When Yamaha announced its Asian Beat Battle of the Bands in 2002, the trio formed their own rock band, Edge of Fire, to join the competition. They came third in the Regional Finals and went on to compete in the Grand National Finals.

Rock band, Edge of Fire in 2002.

Edge of Fire disbanded when Chris left Malaysia for his studies, and the years eventually breezed by. But in October 2022, Ivan’s godmother passed away and Paul shared the Word at the funeral. 

“I ended up having a chat with Chris, where we both once again could not deny Paul’s gift of speaking and encouraging people through his sermons. That was what got the ball rolling,” Ivan explains.

An entrepreneur and investor, Ivan is the creative guy who oversees the end-to-end production of every episode; he’s also the lead singer, videographer, content strategist and editor.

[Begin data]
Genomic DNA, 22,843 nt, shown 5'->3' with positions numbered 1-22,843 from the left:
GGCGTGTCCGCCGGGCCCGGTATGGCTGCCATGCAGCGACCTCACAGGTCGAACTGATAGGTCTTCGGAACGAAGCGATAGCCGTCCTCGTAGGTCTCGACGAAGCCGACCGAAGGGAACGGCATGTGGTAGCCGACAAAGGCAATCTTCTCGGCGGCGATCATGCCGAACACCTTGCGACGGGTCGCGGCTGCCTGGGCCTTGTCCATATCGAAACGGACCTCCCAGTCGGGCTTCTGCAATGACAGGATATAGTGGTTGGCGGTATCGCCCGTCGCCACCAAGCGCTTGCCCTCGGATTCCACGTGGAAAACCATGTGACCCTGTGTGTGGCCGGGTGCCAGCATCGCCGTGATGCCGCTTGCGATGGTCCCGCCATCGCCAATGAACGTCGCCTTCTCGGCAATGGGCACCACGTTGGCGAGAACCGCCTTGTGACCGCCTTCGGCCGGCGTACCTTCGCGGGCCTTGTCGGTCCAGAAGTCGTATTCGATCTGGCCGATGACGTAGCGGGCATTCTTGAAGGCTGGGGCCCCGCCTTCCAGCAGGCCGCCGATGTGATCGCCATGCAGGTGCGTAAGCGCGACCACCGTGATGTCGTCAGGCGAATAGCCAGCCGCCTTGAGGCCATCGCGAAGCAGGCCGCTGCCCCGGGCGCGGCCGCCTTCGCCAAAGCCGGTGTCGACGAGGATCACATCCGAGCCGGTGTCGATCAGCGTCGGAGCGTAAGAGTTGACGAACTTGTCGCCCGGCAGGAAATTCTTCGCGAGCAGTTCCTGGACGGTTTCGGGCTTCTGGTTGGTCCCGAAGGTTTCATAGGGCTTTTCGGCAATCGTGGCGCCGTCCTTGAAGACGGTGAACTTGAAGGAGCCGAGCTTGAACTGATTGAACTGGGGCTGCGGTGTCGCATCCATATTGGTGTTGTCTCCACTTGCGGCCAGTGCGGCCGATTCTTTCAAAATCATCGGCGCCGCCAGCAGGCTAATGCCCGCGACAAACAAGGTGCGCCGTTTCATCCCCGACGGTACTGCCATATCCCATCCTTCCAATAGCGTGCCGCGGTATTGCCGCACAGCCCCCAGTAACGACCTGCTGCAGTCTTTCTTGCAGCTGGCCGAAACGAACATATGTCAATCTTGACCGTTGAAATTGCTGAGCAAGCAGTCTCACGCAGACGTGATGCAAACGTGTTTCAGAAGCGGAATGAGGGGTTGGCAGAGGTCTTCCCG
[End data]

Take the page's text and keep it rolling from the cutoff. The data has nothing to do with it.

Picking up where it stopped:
Chris is the guitarist and also lends his vocals, while Paul is the percussionist. That Praise Song releases an episode every week, either a cover and band talk-through or a reflection by Paul.

Encouraging authentic expressions of worship 

In recent years, these passionate musicians and worshippers have been dismayed at the growing spirit of criticism found in many videos on contemporary worship today.

“Even if a song is deficient in certain theological expressions, it’s not right to air it on the internet and dress down a person’s heartfelt expression of worship. Songs are not meant to be credos, they’re written in highly contextualised situations. It’s all coming from the right place, the difference that God makes in all spheres of life,” Paul says ardently. 

That Praise Song deliberately focuses on exploring how each song’s lyrics align with key biblical truths. They also invest considerable thought into the progression of the songs, vocal arrangements, and other technical aspects.

For Chris, this folding in of skill is important. “When I was a teenager, I heard my calling very clearly: use your voice to praise God. I’m 42 today, still leading worship in church, still inspired to do it… because God is the focus,” he says matter-of-factly.